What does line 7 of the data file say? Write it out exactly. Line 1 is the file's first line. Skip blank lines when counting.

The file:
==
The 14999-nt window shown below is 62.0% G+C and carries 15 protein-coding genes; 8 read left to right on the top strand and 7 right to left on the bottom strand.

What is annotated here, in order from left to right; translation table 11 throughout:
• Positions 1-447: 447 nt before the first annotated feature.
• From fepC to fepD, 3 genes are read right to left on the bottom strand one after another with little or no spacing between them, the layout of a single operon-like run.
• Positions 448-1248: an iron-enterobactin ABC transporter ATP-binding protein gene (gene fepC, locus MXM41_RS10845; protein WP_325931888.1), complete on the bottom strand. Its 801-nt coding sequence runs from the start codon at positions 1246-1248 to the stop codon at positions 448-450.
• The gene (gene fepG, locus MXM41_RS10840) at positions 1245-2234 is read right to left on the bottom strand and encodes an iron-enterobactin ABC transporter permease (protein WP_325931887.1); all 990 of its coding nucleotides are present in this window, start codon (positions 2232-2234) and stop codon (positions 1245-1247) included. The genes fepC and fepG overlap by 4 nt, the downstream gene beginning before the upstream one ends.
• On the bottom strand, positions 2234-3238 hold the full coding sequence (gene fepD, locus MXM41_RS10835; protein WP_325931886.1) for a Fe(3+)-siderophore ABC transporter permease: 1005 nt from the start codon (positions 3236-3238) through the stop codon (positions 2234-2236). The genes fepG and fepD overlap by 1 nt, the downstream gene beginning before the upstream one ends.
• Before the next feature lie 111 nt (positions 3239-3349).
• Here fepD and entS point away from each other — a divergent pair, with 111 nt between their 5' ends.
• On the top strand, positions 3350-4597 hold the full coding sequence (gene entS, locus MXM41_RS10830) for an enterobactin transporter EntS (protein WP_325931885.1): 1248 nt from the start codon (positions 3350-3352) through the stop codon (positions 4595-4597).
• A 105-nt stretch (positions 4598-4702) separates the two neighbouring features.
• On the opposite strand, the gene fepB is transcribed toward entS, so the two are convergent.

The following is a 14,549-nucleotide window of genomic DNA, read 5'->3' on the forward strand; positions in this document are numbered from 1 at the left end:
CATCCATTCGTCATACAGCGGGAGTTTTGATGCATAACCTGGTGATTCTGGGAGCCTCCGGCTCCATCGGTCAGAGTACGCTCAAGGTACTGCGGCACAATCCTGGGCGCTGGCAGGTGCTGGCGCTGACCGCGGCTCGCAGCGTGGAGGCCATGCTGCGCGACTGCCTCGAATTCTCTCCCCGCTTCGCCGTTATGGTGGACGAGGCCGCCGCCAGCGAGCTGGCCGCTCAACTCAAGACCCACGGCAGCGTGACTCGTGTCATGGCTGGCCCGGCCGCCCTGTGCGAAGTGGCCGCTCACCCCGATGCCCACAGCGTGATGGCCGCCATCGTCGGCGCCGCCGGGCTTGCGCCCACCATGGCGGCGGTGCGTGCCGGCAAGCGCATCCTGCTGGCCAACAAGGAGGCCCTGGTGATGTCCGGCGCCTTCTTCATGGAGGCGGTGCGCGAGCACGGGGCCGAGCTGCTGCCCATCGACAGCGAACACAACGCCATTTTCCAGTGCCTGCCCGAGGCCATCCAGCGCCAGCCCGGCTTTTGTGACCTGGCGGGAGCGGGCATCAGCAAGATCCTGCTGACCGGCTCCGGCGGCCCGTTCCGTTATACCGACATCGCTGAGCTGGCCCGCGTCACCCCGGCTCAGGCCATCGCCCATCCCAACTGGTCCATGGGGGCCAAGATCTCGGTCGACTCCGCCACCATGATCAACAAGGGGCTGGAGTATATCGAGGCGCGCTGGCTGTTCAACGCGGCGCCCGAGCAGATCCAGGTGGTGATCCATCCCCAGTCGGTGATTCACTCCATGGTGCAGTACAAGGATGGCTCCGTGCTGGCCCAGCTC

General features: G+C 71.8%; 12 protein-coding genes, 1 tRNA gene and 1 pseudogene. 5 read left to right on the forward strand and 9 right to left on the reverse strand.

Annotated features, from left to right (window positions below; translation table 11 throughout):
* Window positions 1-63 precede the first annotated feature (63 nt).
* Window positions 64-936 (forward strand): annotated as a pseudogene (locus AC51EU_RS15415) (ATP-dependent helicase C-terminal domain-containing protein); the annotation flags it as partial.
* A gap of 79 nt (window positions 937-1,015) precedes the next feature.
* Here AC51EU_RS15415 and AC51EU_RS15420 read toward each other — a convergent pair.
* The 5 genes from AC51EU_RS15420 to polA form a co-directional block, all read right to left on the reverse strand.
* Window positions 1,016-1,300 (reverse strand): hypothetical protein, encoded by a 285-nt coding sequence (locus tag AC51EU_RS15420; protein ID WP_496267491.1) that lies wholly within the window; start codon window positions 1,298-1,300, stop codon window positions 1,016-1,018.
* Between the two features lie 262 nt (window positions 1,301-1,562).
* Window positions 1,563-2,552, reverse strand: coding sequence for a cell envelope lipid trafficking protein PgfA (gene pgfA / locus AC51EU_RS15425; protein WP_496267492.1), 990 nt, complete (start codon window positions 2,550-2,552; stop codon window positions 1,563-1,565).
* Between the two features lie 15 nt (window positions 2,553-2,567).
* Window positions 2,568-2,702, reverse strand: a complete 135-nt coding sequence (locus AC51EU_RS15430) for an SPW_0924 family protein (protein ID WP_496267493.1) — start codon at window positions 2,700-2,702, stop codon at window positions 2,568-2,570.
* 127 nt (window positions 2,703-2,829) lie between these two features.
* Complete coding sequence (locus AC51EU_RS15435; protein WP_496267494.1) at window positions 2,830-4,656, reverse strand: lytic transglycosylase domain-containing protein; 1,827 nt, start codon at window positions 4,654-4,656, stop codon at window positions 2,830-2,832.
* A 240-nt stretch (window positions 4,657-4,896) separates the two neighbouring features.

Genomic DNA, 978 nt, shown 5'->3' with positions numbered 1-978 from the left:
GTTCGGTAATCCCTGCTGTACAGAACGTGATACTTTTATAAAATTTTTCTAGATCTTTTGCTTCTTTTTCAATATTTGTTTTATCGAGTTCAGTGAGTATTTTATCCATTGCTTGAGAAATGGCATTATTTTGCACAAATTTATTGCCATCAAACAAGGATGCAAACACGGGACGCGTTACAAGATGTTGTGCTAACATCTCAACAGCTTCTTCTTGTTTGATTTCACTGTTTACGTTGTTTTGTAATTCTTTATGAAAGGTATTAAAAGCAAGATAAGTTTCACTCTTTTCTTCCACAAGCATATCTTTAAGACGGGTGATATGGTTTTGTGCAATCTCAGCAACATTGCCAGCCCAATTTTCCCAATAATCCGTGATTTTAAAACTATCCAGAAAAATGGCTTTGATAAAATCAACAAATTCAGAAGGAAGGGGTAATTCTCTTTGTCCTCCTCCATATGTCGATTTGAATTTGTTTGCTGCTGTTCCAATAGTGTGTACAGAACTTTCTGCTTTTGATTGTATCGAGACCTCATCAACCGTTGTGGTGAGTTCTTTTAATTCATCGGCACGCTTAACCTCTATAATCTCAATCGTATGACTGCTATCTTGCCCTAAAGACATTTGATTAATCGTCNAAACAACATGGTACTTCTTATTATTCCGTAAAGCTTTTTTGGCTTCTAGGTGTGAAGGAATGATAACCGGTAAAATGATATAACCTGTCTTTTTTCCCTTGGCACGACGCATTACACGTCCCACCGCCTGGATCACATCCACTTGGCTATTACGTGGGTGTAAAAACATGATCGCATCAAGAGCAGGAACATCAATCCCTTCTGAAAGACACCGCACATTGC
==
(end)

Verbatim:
• On the bottom strand, positions 2234-3238 hold the full coding sequence (gene fepD, locus MXM41_RS10835; protein WP_325931886.1) for a Fe(3+)-siderophore ABC transporter permease: 1005 nt from the start codon (positions 3236-3238) through the stop codon (positions 2234-2236). The genes fepG and fepD overlap by 1 nt, the downstream gene beginning before the upstream one ends.